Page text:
Mindfulness as a trend has reached a sort of peak in 2018, buoyed by the greater wellness trend, and dePaola believes it is important. He meditates every morning and says that, more and more, it is an integral part of his day. If he doesn't have the moments of calm and quiet, he really feels like something is missing. He encourages parents everywhere to keep an eye out for places where mindfulness can be built into the day. His recommendation is to take a moment before you sit down to dinner — you can choose that moment to have a little contemplative silence. You can say grace. Or you can just try and notice the food, and your place settings. Just observe for a moment. Of course, he also hopes that bedtime is a nice contemplative time. "My mother would just sit down on the sofa with all of us [me and my two younger sister] together, and quietly read to us," he recalls. "And we would just all sit. We wouldn’t be jabbering: 'Oh move. Turn the page.' We’d just sit quietly and she’d go through a wonderful book. Maybe it was a book we loved, or maybe it was just a story. I was the one who would just zone off, and I’d be Jack and the Beanstalk, you know?"

Looking back on his childhood with some distance, this kind of family ritual is, if anything, more important to him now. "I think that it would be wonderful that with everything going on there’s so much busy-ness it would be nice if a family would say 'OK it’s our absolute quiet time' and we all just sat for five minutes," he says.

I used to just find myself in stories that I was making up.

He hopes that even the busiest of kids will find joy in quiet moments. He, himself, was busy. He tells me he was always running, skipping, pretending, playing. Except on rainy days in his family's home in Connecticut.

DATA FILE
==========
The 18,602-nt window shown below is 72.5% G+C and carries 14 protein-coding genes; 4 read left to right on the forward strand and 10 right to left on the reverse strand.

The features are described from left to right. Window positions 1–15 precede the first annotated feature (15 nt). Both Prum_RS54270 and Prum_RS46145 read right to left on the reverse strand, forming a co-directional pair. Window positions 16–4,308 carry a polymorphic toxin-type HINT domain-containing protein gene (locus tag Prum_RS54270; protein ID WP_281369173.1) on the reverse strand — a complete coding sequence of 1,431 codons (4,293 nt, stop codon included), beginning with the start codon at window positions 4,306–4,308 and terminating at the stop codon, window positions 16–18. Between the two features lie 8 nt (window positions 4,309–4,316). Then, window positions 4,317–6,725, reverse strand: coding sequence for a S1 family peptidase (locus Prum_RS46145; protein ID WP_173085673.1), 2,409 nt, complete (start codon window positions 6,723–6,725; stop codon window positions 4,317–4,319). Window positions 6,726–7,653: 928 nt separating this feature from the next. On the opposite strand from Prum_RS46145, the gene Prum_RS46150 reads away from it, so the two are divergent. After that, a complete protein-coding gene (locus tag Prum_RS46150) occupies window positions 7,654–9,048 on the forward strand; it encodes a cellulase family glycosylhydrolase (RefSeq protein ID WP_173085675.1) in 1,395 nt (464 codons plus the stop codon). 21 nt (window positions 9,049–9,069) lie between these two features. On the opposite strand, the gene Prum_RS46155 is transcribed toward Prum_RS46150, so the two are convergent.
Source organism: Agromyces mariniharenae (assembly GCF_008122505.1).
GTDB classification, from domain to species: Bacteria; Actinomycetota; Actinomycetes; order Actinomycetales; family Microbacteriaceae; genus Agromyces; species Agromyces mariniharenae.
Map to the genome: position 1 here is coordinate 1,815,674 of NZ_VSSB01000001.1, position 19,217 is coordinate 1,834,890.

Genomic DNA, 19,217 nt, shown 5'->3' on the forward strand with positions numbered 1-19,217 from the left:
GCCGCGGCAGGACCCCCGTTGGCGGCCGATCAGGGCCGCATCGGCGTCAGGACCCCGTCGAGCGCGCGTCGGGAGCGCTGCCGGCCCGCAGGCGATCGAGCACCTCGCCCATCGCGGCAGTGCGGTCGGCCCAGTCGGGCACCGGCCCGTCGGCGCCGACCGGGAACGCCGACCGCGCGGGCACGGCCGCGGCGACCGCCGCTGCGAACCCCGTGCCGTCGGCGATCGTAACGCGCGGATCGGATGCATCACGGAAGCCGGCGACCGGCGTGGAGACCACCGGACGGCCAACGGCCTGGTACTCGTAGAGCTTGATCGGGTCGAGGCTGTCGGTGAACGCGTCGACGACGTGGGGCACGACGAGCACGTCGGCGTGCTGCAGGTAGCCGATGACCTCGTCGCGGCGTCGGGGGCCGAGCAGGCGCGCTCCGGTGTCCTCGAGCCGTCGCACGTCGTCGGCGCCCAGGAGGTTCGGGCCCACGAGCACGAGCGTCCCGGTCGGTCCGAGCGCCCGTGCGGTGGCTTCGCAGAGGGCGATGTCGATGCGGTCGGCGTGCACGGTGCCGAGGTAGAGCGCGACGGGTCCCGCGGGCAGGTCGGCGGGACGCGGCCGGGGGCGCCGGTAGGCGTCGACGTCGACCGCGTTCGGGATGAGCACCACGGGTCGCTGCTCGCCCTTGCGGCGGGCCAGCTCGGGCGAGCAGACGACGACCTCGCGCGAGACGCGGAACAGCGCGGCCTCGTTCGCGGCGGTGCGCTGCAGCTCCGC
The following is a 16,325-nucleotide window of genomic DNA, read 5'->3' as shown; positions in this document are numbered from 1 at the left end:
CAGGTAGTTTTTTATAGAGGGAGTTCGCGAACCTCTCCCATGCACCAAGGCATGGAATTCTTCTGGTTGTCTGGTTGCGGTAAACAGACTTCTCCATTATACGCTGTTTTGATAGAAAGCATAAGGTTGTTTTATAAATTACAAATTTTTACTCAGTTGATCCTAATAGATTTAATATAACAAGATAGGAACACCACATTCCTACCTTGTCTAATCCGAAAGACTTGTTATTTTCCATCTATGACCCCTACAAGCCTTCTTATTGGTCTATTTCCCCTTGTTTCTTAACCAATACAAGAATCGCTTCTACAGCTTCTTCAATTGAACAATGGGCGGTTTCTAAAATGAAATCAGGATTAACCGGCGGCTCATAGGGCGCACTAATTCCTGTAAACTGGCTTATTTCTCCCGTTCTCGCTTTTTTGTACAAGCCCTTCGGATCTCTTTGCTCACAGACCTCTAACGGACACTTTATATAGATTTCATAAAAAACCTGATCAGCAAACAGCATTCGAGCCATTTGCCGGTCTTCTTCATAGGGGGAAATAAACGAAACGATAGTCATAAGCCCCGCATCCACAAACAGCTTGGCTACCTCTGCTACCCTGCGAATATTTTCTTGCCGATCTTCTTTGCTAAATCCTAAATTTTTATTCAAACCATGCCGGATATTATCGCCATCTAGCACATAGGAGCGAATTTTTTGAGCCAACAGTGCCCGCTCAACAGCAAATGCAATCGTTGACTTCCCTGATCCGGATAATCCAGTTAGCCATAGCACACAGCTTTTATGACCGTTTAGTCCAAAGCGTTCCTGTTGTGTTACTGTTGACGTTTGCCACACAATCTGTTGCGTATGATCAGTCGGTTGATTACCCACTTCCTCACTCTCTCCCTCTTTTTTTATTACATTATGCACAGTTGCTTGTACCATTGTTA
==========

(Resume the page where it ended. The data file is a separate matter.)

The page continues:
"The attic was sort of our rainy day playroom and I would go up there ... and just sit there and look out the window at the mountains for hours at a time," he recalls of those indoor days with their quiet energy. "My mother knew, if she couldn’t find me, she knew where to find me. And I would just go up there and I would fantasize or just think and I used to just find myself in stories that I was making up. And just having adventures in a way. But it was always very quiet and very kind of the opposite of the rest of my day. "

Books have long been a way to escape. One of my greatest joys is reading a picture book for the first time. I always read it to myself before I invite the kids to read it with me. A lot of times, I flip through a new book fairly quickly, just getting enough of the gist to do a first reading of it well. But this one was different. From the first spread, I felt as if dePaola was inviting me to take my time, to notice each detail. And, in fact, that first spread, as busy as it is, invites the reader to take it all in. My eyes moved from the butterflies to the bees, around the flowers, and finally noticing a mole, a worm, and a mouse.

Copyright Laurent Linn

As Quiet goes on, and the characters become still and observant, the illustrations really become peaceful, and the design of the spreads does as well. There is a lot of room to breathe. To just be. When I read this to my kids, I took my time with the page turns. Which is, in fact, something that dePaola hopes every reader will take their time with.

Pondering the difference pace and mindset of this book and talking to dePaola (I could tell just by the sound of his voice that he was smiling), I started to worry that most of my kids' "quiet" moments take place with their faces buried in a screen. I realized that I want my kids to have time to think and dream. Not only is meditation and mindfulness good for you, but I remember my imagination being the source of hours of amusement when I was a kid. Something that led to my becoming a writer. And I still dream. A lot.

Knowing my family found a moment to breathe as we read Quiet, I asked dePaola what his hope is for readers who pick up his book.

"I’m hoping that everyone picks up the book... and just try and sit and look. And just be and see what happens. Just turn everything off for a minute. You don’t need to become a Buddhist monk. You don’t have to learn how to do meditation. Just sit. Just sit."